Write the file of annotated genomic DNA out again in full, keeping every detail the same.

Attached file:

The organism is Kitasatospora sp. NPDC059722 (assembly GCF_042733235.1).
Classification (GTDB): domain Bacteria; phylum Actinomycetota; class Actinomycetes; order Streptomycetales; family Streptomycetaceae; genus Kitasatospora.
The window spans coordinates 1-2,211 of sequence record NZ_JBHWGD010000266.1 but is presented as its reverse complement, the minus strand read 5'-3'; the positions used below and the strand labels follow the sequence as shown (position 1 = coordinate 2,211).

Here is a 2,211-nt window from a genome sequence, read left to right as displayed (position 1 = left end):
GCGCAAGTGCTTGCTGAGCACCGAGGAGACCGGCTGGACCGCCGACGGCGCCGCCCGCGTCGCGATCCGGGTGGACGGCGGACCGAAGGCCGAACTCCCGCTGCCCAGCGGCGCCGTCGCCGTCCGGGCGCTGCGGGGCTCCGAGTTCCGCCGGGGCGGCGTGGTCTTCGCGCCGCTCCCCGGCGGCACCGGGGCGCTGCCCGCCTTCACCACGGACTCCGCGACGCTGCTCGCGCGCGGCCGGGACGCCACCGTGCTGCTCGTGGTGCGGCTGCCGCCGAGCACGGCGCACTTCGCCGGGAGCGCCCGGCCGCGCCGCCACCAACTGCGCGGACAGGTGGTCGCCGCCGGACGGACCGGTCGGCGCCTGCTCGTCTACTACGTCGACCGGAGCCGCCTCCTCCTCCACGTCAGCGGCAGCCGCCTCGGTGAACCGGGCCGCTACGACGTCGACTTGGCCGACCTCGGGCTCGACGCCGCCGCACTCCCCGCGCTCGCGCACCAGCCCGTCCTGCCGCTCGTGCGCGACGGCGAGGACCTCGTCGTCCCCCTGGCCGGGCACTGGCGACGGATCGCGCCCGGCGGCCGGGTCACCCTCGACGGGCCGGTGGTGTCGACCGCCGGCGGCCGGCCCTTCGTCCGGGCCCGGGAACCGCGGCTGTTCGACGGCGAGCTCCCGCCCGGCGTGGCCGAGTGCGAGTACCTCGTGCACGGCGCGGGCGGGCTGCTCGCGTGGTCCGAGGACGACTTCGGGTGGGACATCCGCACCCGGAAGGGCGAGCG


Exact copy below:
The organism is Kitasatospora sp. NPDC059722 (assembly GCF_042733235.1).
Classification (GTDB): domain Bacteria; phylum Actinomycetota; class Actinomycetes; order Streptomycetales; family Streptomycetaceae; genus Kitasatospora.
The window spans coordinates 1-2,211 of sequence record NZ_JBHWGD010000266.1 but is presented as its reverse complement, the minus strand read 5'-3'; the positions used below and the strand labels follow the sequence as shown (position 1 = coordinate 2,211).

Here is a 2,211-nt window from a genome sequence, read left to right as displayed (position 1 = left end):
GCGCAAGTGCTTGCTGAGCACCGAGGAGACCGGCTGGACCGCCGACGGCGCCGCCCGCGTCGCGATCCGGGTGGACGGCGGACCGAAGGCCGAACTCCCGCTGCCCAGCGGCGCCGTCGCCGTCCGGGCGCTGCGGGGCTCCGAGTTCCGCCGGGGCGGCGTGGTCTTCGCGCCGCTCCCCGGCGGCACCGGGGCGCTGCCCGCCTTCACCACGGACTCCGCGACGCTGCTCGCGCGCGGCCGGGACGCCACCGTGCTGCTCGTGGTGCGGCTGCCGCCGAGCACGGCGCACTTCGCCGGGAGCGCCCGGCCGCGCCGCCACCAACTGCGCGGACAGGTGGTCGCCGCCGGACGGACCGGTCGGCGCCTGCTCGTCTACTACGTCGACCGGAGCCGCCTCCTCCTCCACGTCAGCGGCAGCCGCCTCGGTGAACCGGGCCGCTACGACGTCGACTTGGCCGACCTCGGGCTCGACGCCGCCGCACTCCCCGCGCTCGCGCACCAGCCCGTCCTGCCGCTCGTGCGCGACGGCGAGGACCTCGTCGTCCCCCTGGCCGGGCACTGGCGACGGATCGCGCCCGGCGGCCGGGTCACCCTCGACGGGCCGGTGGTGTCGACCGCCGGCGGCCGGCCCTTCGTCCGGGCCCGGGAACCGCGGCTGTTCGACGGCGAGCTCCCGCCCGGCGTGGCCGAGTGCGAGTACCTCGTGCACGGCGCGGGCGGGCTGCTCGCGTGGTCCGAGGACGACTTCGGGTGGGACATCCGCACCCGGAAGGGCGAGCG